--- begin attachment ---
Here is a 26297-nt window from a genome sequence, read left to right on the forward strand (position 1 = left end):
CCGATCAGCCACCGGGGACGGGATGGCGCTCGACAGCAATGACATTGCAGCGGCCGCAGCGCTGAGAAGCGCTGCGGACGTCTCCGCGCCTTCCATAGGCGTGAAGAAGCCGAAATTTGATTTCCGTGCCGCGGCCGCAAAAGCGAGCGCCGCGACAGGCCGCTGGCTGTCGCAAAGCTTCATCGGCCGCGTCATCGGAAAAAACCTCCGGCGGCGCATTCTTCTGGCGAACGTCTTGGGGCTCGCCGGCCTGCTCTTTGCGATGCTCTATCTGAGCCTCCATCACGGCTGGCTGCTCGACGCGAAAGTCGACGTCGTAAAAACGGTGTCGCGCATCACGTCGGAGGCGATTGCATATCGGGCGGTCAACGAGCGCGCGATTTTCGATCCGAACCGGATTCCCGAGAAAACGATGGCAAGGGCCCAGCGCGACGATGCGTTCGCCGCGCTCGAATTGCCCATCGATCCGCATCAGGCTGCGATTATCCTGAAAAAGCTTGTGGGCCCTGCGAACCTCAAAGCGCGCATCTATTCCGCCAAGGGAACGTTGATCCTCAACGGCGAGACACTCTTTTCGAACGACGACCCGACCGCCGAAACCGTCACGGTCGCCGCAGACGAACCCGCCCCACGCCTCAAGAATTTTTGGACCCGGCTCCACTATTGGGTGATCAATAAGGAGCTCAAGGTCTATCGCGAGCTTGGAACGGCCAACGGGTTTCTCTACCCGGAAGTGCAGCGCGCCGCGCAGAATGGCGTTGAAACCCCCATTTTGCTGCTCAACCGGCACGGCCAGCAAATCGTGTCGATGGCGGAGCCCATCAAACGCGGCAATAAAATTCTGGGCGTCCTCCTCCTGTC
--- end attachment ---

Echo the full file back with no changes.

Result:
Here is a 26297-nt window from a genome sequence, read left to right on the forward strand (position 1 = left end):
CCGATCAGCCACCGGGGACGGGATGGCGCTCGACAGCAATGACATTGCAGCGGCCGCAGCGCTGAGAAGCGCTGCGGACGTCTCCGCGCCTTCCATAGGCGTGAAGAAGCCGAAATTTGATTTCCGTGCCGCGGCCGCAAAAGCGAGCGCCGCGACAGGCCGCTGGCTGTCGCAAAGCTTCATCGGCCGCGTCATCGGAAAAAACCTCCGGCGGCGCATTCTTCTGGCGAACGTCTTGGGGCTCGCCGGCCTGCTCTTTGCGATGCTCTATCTGAGCCTCCATCACGGCTGGCTGCTCGACGCGAAAGTCGACGTCGTAAAAACGGTGTCGCGCATCACGTCGGAGGCGATTGCATATCGGGCGGTCAACGAGCGCGCGATTTTCGATCCGAACCGGATTCCCGAGAAAACGATGGCAAGGGCCCAGCGCGACGATGCGTTCGCCGCGCTCGAATTGCCCATCGATCCGCATCAGGCTGCGATTATCCTGAAAAAGCTTGTGGGCCCTGCGAACCTCAAAGCGCGCATCTATTCCGCCAAGGGAACGTTGATCCTCAACGGCGAGACACTCTTTTCGAACGACGACCCGACCGCCGAAACCGTCACGGTCGCCGCAGACGAACCCGCCCCACGCCTCAAGAATTTTTGGACCCGGCTCCACTATTGGGTGATCAATAAGGAGCTCAAGGTCTATCGCGAGCTTGGAACGGCCAACGGGTTTCTCTACCCGGAAGTGCAGCGCGCCGCGCAGAATGGCGTTGAAACCCCCATTTTGCTGCTCAACCGGCACGGCCAGCAAATCGTGTCGATGGCGGAGCCCATCAAACGCGGCAATAAAATTCTGGGCGTCCTCCTCCTGTC